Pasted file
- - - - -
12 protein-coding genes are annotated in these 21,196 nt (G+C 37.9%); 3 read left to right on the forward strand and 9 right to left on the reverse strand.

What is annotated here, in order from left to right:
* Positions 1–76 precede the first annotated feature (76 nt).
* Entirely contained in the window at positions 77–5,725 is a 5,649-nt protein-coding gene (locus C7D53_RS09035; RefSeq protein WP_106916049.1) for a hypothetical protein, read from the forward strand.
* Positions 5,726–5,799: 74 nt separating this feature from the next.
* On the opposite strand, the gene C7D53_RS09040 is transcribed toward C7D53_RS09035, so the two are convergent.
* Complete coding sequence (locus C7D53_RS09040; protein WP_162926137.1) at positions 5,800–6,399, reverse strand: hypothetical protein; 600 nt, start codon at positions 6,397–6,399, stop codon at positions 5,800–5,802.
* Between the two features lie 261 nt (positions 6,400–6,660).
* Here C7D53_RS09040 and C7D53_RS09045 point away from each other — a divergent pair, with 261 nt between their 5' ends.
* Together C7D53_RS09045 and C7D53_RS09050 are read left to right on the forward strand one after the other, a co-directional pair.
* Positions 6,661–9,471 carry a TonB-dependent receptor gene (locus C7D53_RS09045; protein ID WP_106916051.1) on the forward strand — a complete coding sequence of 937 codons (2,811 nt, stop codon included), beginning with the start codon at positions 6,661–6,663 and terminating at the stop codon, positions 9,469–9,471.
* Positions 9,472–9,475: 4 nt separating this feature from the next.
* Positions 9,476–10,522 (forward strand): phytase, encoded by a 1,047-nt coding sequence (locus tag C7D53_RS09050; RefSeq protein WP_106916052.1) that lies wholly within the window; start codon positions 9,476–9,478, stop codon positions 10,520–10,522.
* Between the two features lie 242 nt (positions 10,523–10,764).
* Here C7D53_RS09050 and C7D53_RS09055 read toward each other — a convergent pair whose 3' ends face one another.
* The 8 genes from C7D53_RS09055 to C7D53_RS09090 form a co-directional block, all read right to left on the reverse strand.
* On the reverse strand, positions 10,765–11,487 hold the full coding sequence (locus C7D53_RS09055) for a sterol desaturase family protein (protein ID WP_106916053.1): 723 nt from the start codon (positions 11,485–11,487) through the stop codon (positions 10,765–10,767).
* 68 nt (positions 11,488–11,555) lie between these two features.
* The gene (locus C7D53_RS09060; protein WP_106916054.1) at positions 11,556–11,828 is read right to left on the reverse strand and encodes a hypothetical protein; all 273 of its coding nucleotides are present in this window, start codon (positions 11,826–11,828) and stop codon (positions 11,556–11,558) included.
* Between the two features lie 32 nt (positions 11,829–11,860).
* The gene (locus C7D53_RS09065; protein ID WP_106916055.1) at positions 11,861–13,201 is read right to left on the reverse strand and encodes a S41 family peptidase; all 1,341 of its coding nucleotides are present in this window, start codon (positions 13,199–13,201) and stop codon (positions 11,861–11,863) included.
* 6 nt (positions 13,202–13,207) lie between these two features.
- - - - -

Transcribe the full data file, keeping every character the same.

12 protein-coding genes are annotated in these 21,196 nt (G+C 37.9%); 3 read left to right on the forward strand and 9 right to left on the reverse strand.

What is annotated here, in order from left to right:
* Positions 1–76 precede the first annotated feature (76 nt).
* Entirely contained in the window at positions 77–5,725 is a 5,649-nt protein-coding gene (locus C7D53_RS09035; RefSeq protein WP_106916049.1) for a hypothetical protein, read from the forward strand.
* Positions 5,726–5,799: 74 nt separating this feature from the next.
* On the opposite strand, the gene C7D53_RS09040 is transcribed toward C7D53_RS09035, so the two are convergent.
* Complete coding sequence (locus C7D53_RS09040; protein WP_162926137.1) at positions 5,800–6,399, reverse strand: hypothetical protein; 600 nt, start codon at positions 6,397–6,399, stop codon at positions 5,800–5,802.
* Between the two features lie 261 nt (positions 6,400–6,660).
* Here C7D53_RS09040 and C7D53_RS09045 point away from each other — a divergent pair, with 261 nt between their 5' ends.
* Together C7D53_RS09045 and C7D53_RS09050 are read left to right on the forward strand one after the other, a co-directional pair.
* Positions 6,661–9,471 carry a TonB-dependent receptor gene (locus C7D53_RS09045; protein ID WP_106916051.1) on the forward strand — a complete coding sequence of 937 codons (2,811 nt, stop codon included), beginning with the start codon at positions 6,661–6,663 and terminating at the stop codon, positions 9,469–9,471.
* Positions 9,472–9,475: 4 nt separating this feature from the next.
* Positions 9,476–10,522 (forward strand): phytase, encoded by a 1,047-nt coding sequence (locus tag C7D53_RS09050; RefSeq protein WP_106916052.1) that lies wholly within the window; start codon positions 9,476–9,478, stop codon positions 10,520–10,522.
* Between the two features lie 242 nt (positions 10,523–10,764).
* Here C7D53_RS09050 and C7D53_RS09055 read toward each other — a convergent pair whose 3' ends face one another.
* The 8 genes from C7D53_RS09055 to C7D53_RS09090 form a co-directional block, all read right to left on the reverse strand.
* On the reverse strand, positions 10,765–11,487 hold the full coding sequence (locus C7D53_RS09055) for a sterol desaturase family protein (protein ID WP_106916053.1): 723 nt from the start codon (positions 11,485–11,487) through the stop codon (positions 10,765–10,767).
* 68 nt (positions 11,488–11,555) lie between these two features.
* The gene (locus C7D53_RS09060; protein WP_106916054.1) at positions 11,556–11,828 is read right to left on the reverse strand and encodes a hypothetical protein; all 273 of its coding nucleotides are present in this window, start codon (positions 11,826–11,828) and stop codon (positions 11,556–11,558) included.
* Between the two features lie 32 nt (positions 11,829–11,860).
* The gene (locus C7D53_RS09065; protein ID WP_106916055.1) at positions 11,861–13,201 is read right to left on the reverse strand and encodes a S41 family peptidase; all 1,341 of its coding nucleotides are present in this window, start codon (positions 13,199–13,201) and stop codon (positions 11,861–11,863) included.
* 6 nt (positions 13,202–13,207) lie between these two features.